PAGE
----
This chicken dish has extra-tender meat, ample vegetables, and a rich, deeply aromatic sauce abundant enough to serve with as much crusty bread as the heart desires. The keys to the layers of flavor are to brown the lardons extremely well in the beginning, season generously and often, and invest in a dry vermouth you would drink on its own over ice or in a cocktail.


From Rebekah Peppler: "There’s a reason I put this recipe on the cover. It’s everything I (and hopefully you, dear reader) want in a chicken dish: extra-tender meat, ample vegetables, and a rich, deeply aromatic sauce abundant enough to serve with as much crusty bread as the heart desires. The keys to the layers of flavor are to brown the lardons extremely well in the beginning, season generously and often, and invest in a dry vermouth you would drink on its own over ice or in a cocktail."

Photos by Joann Pai. Reprinted from A Table by Rebekah Peppler with permission by Chronicle Books, 2021.

Using only bone-in dark meat instead of the classic whole chicken cut into pieces makes the final dish richer and thicker and less likely to contain any dry meat. If you do prefer to use a whole chicken cut into pieces, add the breasts to the pot about 10 minutes after adding the dark meat.


ABOUT THE BOOK: À Table is a love note to cooking the French way, as seen through the eyes of an American expat. The 125 recipes range from Rebekah’s smart updates on French classics, such as Coq au Vermouth, Niçoise (for a Crowd), and Carrot Tarte Tatin, to recipes that deftly incorporate the flavors that define French food today like the Bigger Bánh Mì and Casse-Croûte Tunisian. 

With its informed sections on stocking the pantry, prep, and, yes, pre-dinner drinks (a wink toApéritif, Rebekah’s James Beard Award-nominated first book), À Table is as much a cookbook as it is a guide to living (and thereby eating) as the French do. Rebekah isn’t shy with sharing her opinions on everything related to gathering friends around a table (for when that is safe once again), offering remarqués on snack dinner (always yes) to ice (don’t balk at bringing it) to assigned seating (hardnon).

À Table is organized thinking about the total meal, but wherein each and every recipe can find à la carte utility. There are three sections: Before (apéritifs and snacks), During (mains and sides), and After (digestifs and desserts). 

Serves 6

You will need:
3 pounds [1.4 kg] chicken legs and thighs
Fine sea salt
Ground white pepper
4 ounces [115 g] lardons or bacon, cut crosswise into ¼-inch [6 mm] strips
1 medium yellow onion, quartered and thinly sliced
4 medium carrots, cut into 1- to 1½-inch [2.5 to 4 cm] diagonal slices
4 garlic cloves, finely chopped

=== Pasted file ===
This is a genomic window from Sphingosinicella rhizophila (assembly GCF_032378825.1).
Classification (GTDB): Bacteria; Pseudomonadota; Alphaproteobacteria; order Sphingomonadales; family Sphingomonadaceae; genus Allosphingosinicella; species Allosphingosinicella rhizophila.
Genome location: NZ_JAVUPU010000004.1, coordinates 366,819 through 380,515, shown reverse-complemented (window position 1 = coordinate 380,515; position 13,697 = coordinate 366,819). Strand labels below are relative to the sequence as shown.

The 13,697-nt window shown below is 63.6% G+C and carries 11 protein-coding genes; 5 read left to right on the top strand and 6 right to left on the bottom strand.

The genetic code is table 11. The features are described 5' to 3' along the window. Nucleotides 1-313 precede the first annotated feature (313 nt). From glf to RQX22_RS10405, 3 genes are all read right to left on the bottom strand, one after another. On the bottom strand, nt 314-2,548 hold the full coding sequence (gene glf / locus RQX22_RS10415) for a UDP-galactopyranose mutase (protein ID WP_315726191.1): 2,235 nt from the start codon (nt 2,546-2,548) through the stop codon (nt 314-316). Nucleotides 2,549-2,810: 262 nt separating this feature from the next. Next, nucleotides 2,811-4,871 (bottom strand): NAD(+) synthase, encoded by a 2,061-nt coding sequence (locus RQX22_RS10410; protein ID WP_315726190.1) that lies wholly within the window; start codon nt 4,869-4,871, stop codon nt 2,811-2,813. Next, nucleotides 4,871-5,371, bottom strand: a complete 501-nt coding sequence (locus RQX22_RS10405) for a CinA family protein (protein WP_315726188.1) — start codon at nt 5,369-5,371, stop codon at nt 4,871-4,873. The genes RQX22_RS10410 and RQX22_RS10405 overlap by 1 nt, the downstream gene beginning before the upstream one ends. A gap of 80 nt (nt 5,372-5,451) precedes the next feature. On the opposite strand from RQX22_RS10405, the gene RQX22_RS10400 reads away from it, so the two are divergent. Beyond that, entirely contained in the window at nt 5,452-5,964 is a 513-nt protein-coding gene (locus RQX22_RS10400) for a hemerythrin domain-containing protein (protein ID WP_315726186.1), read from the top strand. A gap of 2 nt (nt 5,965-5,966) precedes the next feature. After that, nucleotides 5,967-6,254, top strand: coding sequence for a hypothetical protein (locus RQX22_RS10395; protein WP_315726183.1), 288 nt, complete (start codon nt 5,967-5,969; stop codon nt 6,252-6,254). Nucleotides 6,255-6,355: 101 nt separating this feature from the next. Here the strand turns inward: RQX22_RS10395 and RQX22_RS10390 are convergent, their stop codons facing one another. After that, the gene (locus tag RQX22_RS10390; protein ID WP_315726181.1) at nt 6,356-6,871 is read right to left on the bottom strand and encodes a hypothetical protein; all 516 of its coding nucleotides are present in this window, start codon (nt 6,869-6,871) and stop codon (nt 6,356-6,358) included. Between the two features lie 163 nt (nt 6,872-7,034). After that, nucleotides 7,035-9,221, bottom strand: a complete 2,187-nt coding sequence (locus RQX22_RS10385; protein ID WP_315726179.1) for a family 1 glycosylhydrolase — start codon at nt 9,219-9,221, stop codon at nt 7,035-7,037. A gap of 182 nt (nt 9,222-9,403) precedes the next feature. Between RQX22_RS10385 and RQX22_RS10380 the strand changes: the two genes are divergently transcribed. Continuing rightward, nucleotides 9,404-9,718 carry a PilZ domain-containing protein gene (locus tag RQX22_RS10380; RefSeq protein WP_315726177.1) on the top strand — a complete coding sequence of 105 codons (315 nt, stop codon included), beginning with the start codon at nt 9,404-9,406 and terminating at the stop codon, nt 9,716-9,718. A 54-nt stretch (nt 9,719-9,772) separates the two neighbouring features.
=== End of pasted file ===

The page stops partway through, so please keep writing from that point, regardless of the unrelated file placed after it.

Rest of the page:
8 ounces [230 g] cremini mushrooms, quartered
2 fresh thyme sprigs
1½ cups [360 ml] dry vermouth
2 tablespoons unsalted European butter
1 to 2 tablespoons fresh lemon juice
  1. Season the chicken with salt and white pepper.
  2. In a large Dutch oven or pot over medium heat, add the lardons and cook, stirring occasionally, until very well browned and crisp, 5 to 7 minutes. Use a slotted spoon to transfer the lardons to a plate. Add the chicken pieces in a single layer to the pot, working in batches as needed, and cook until well browned on both sides, about 5 minutes on each side. Transfer to the platter with the lardons.
  3. Add the onion and carrots to the pot and cook, stirring occasionally, until golden brown and the carrots start to soften, about 10 minutes. Stir in the garlic, mushrooms, and thyme sprigs; season with salt. Cook for 5 minutes, then pour in the vermouth and increase the heat to medium-high. Return the chicken (see Note) and lardons as well as any juices on the plate to the pot, nestling them into the vegetable mixture. Bring to a simmer, then lower the heat to maintain a gentle simmer. Cover the pot and cook, basting occasionally, until the chicken is very tender and cooked through, about 30 minutes.
  4. Remove the lid, transfer the chicken to a platter, and increase the heat to medium-high. Cook until the sauce thickens slightly, about 5 minutes, then stir in the butter and lemon juice. Once the butter is melted, return the chicken to the pot for a few minutes to rewarm. Season with salt and white pepper as needed. Serve warm.

TIP:

.
This chicken dish has extra-tender meat, ample vegetables, and a rich, deeply aromatic sauce abundant enough to serve with as much crusty bread as the heart desires. The keys to the layers of flavor are to brown the lardons extremely well in the beginning, season generously and often, and invest in a dry vermouth you would drink on its own over ice or in a cocktail.
Photography by Joann Pai

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